The Crop of 1980
Depending on how you look at it, the youngest player in the NHL is either Simon Gagne of the Philadelphia Flyers or Tim Connolly of the New York Islanders. Regardless of how you look at it, the two rookies are among the leaders of a leaguewide youth movement.
Gagne was born Feb. 29, 1980, a leap year. If you figure his birthdate rolls around only once every four years, Gagne celebrated his fifth birthday recently. But if you aren’t going for that leap-year stuff, Connolly, who was born in Syracuse, N.Y., on May, 7, 1981, is the youngest player in the NHL.
These kids are young, and they can play the game. Gagne, drafted out of juniors by the Flyers in the first round of the 1998 draft, put up 12 goals, including 6 on the power play, and 20 assists before his 20th birthday. And at just 18, Connolly, the fifth pick overall in the 1999 entry draft, lit the lamp 10 times and picked up 13 assists in 60 games.
Gagne and Connolly are just two of several NHL players born in 1980-81. (For the record, Scott Gomez, the New Jersey Devils’ Rookie-of-the-Year prospect, was born Dec. 23, 1979; and Boston’s Joe Thornton is positively an old-timer, born way back in July, 1979.)
Keep your eye on these other members of the Crop of 1980. They are going to around for a while.
Vincent Lecavalier, Tampa Bay Lightning 6-4, 205,(F). In his second season with the Bolts, Lecavalier continues to electrify the league. In 59 games this year, he has put up 18 goals (6 on the PP) and 28 assists for 46 points, surpassing his rookie-year totals of 13/15/28. Lecavalier was the first overall pick in the 1998 entry draft.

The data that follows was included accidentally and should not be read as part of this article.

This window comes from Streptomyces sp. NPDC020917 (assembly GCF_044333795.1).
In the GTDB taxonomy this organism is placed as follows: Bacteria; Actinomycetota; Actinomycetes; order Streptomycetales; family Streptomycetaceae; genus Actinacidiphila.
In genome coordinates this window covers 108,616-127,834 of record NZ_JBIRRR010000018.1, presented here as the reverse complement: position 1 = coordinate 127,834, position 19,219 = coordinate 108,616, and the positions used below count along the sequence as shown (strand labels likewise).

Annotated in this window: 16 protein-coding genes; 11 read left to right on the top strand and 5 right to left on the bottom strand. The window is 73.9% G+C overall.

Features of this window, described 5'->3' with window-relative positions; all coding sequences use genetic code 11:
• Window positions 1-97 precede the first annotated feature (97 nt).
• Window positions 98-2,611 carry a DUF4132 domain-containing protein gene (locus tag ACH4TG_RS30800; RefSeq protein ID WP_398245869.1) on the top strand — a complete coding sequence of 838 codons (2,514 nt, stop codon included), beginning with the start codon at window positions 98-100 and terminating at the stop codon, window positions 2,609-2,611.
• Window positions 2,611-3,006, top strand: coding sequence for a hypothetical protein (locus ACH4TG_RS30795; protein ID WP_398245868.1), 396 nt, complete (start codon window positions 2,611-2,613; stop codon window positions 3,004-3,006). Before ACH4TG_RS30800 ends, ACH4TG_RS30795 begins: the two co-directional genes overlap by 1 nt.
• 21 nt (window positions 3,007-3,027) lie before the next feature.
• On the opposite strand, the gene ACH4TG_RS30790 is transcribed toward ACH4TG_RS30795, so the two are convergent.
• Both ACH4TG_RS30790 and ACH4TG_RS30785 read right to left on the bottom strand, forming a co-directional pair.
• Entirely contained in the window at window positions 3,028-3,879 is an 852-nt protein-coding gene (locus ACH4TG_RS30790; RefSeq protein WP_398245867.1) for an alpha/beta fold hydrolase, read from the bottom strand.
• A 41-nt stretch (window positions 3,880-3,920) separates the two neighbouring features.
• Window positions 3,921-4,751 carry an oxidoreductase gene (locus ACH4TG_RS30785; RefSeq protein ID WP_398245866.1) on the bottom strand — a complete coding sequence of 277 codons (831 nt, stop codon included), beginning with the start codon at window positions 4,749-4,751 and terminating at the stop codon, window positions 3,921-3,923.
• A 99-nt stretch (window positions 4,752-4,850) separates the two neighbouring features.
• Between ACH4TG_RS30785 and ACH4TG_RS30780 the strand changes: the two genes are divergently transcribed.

David Legwand, Nashville Predators 6-2, 180 (F). A native of Hockeytown, Legwand represented the United States during the 1999 World Junior Championships, notching one goal and three assists for four points in six contests. He signed with the Predators on April 16, 1999, and appeared in the Predators final regular season game the next day vs. New Jersey. Legwand has 11 goals (3 PP) and 12 assists in 50 games this season.
Mathieu Biron, New York Islanders, 6-6, 212 (D). The Isles’ other teen idol, Biron can bring it from the point on the power play. Half of his four goals this year have come with the Islanders on the advantage.
Patrik Stefan, Atlanta Thrashers, 6-1, 205 (F). He beat the Dominator for his first NHL goal, then to prove it was no fluke, added another goal and an assist for his career-high 3-point night against Buffalo last Oct. 9. Stefan represented the Czech Republic in the 1998 World Juniors Championships and was named to the 1999 team, but missed the tournament due to injury. In 56 games with the Thrashers this year, Stefan has 5 goals and 24 assists.
Mike Fisher, Ottawa Senators, 6-0, 180 (F). Fisher has 4 goals, 5 assists, and 9 points in 32 games for the Sens.
Manny Malhotra, New York Rangers, 6-1, 210 (F). In his second season with the Rangers, Malhotra has suffered a sophomore jinx. In 27 games, he has put up no points, compared to 8 goals and 8 assists last season. Malhotra and Lacavalier were teammates on the Canadian Junior National Team in the 1998 World Junior Championships in Finland.
Vitali Vishnevski, Mighty Ducks of Anaheim, 6-2, 190 (D). Born in Kharkov, Russia, Vishnevski was taken by Anaheim in the first round (5th overall) of the 1998 NHL Entry Draft after being named the tournament’s best defenseman at the World Junior Championships, where he was the youngest player on the Russian team.
Nik Antropov, Toronto Maple Leafs, 6-5, 219 (F). Born in Vost, Kazakhstan, Antropov was Toronto’s first-round selection (10th overall) in the 1998 Entry Draft, Antropov played for Team Kazakhstan at the 1999 World Junior Championships (3 goals, 5 assists in 6 games).